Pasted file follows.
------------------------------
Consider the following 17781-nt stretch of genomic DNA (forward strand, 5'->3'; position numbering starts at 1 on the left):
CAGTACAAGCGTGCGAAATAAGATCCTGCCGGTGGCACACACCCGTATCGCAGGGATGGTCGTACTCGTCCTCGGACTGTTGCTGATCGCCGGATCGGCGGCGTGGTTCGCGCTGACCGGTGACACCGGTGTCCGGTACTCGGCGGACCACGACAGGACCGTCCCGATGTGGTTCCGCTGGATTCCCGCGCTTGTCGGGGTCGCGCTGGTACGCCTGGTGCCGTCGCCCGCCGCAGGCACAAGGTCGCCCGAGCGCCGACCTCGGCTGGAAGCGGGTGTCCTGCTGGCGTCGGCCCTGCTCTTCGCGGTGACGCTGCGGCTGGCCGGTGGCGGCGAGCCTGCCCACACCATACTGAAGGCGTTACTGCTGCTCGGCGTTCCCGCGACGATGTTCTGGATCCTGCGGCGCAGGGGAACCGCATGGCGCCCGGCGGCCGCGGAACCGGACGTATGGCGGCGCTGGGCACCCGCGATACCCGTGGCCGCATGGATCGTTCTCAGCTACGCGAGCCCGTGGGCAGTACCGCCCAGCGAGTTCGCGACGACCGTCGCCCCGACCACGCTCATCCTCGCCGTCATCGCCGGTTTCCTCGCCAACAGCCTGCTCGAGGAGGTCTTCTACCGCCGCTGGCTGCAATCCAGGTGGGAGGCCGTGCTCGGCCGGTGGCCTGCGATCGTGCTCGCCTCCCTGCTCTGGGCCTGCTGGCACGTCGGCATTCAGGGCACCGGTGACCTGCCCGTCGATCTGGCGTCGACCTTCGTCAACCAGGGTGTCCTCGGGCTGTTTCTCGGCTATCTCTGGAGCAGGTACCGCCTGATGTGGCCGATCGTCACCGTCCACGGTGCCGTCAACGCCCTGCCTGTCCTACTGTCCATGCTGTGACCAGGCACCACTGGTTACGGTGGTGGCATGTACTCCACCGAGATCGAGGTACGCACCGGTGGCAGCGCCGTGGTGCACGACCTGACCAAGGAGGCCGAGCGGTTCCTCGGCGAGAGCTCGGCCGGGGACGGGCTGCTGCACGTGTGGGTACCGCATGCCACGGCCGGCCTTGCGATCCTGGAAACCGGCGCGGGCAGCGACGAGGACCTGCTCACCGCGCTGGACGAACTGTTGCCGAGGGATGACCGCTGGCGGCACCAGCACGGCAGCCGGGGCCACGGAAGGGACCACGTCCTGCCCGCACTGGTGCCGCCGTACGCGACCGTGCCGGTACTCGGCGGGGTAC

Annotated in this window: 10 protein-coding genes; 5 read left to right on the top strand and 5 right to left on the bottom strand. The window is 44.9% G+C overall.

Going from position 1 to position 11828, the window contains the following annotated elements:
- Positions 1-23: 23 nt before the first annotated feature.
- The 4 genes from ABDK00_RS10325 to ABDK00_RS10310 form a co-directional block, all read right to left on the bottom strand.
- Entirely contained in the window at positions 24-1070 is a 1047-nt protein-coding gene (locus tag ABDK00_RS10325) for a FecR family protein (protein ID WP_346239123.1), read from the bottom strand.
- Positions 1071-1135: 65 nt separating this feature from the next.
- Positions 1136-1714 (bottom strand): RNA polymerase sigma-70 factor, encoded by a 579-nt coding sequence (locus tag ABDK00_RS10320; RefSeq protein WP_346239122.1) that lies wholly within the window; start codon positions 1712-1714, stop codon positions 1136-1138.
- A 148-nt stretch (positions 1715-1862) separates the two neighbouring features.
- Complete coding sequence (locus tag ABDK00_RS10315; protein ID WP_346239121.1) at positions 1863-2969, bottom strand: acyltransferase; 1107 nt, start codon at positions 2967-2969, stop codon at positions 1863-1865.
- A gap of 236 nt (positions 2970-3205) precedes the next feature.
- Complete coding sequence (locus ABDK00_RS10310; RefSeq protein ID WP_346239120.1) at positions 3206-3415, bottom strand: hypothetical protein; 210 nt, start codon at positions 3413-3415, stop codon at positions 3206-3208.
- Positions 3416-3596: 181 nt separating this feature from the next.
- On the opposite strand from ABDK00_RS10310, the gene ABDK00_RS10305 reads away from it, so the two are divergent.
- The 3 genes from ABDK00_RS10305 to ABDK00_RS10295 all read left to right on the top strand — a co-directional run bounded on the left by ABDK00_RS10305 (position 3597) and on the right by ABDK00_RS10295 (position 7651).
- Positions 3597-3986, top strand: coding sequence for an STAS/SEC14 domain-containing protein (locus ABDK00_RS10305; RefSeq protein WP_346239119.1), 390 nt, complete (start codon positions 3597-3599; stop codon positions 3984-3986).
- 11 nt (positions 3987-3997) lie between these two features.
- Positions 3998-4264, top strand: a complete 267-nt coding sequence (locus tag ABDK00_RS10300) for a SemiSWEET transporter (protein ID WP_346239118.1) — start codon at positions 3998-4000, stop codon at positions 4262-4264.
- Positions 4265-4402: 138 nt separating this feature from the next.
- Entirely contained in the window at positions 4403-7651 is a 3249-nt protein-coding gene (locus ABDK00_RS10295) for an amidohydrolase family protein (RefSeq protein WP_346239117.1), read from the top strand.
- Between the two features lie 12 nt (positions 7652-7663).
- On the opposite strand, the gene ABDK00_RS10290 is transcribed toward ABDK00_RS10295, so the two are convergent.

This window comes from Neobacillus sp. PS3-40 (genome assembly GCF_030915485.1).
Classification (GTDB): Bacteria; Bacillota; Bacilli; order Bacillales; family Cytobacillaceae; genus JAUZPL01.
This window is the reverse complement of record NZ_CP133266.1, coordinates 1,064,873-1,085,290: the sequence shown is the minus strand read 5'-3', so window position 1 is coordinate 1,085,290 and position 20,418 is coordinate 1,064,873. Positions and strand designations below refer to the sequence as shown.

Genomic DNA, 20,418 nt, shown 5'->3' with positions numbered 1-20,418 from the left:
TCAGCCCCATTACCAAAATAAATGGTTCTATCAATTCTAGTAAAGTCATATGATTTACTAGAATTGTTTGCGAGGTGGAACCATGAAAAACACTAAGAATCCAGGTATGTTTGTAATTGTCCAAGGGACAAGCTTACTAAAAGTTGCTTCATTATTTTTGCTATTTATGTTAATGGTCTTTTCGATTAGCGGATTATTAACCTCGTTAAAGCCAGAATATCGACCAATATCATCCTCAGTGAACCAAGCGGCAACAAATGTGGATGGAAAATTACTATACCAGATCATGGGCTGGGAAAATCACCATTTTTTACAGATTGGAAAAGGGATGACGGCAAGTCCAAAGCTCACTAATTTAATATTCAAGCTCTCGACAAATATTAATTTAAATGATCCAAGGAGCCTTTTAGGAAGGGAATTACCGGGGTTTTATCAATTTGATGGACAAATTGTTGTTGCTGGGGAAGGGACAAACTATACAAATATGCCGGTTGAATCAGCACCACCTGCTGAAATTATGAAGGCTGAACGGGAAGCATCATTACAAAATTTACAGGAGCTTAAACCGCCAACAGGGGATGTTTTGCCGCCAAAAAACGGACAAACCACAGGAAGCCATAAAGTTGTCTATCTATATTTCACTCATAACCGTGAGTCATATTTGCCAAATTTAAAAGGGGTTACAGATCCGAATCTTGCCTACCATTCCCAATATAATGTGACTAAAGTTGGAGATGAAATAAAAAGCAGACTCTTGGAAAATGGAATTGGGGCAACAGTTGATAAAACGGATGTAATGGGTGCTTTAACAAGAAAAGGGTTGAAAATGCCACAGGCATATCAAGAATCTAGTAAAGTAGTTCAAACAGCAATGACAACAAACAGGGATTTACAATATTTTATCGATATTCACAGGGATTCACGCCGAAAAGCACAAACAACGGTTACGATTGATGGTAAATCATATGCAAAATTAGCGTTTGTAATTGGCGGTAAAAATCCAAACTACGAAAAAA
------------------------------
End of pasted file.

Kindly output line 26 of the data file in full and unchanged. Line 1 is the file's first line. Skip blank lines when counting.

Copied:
This window is the reverse complement of record NZ_CP133266.1, coordinates 1,064,873-1,085,290: the sequence shown is the minus strand read 5'-3', so window position 1 is coordinate 1,085,290 and position 20,418 is coordinate 1,064,873. Positions and strand designations below refer to the sequence as shown.